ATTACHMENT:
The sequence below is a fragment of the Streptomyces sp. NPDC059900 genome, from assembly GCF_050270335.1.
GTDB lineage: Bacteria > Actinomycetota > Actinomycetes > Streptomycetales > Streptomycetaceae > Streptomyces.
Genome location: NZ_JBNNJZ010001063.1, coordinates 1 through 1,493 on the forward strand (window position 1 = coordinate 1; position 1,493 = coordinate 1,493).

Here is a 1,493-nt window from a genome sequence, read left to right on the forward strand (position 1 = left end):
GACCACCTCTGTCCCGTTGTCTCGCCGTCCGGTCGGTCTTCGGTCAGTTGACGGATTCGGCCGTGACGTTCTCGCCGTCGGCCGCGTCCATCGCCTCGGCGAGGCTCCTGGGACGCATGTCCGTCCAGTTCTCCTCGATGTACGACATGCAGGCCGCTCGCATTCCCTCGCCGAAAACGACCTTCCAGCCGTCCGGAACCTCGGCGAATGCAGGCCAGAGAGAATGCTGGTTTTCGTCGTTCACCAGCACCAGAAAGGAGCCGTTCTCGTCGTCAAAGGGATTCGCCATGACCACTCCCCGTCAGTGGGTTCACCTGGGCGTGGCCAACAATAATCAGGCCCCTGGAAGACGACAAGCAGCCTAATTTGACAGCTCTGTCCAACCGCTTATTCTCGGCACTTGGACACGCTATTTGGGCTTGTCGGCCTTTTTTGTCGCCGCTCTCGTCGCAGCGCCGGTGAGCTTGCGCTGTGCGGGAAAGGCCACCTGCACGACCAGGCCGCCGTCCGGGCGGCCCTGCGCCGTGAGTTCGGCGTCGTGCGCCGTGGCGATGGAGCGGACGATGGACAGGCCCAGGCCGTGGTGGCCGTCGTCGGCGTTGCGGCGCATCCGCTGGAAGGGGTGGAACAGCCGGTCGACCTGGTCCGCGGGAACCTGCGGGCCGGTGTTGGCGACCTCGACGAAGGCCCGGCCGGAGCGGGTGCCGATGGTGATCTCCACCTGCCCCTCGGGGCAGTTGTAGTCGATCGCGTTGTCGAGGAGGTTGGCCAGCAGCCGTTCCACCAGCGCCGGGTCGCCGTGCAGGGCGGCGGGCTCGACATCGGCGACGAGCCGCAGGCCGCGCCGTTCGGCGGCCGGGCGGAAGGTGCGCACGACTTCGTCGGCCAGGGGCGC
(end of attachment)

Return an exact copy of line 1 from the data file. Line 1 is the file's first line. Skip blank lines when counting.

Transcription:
The sequence below is a fragment of the Streptomyces sp. NPDC059900 genome, from assembly GCF_050270335.1.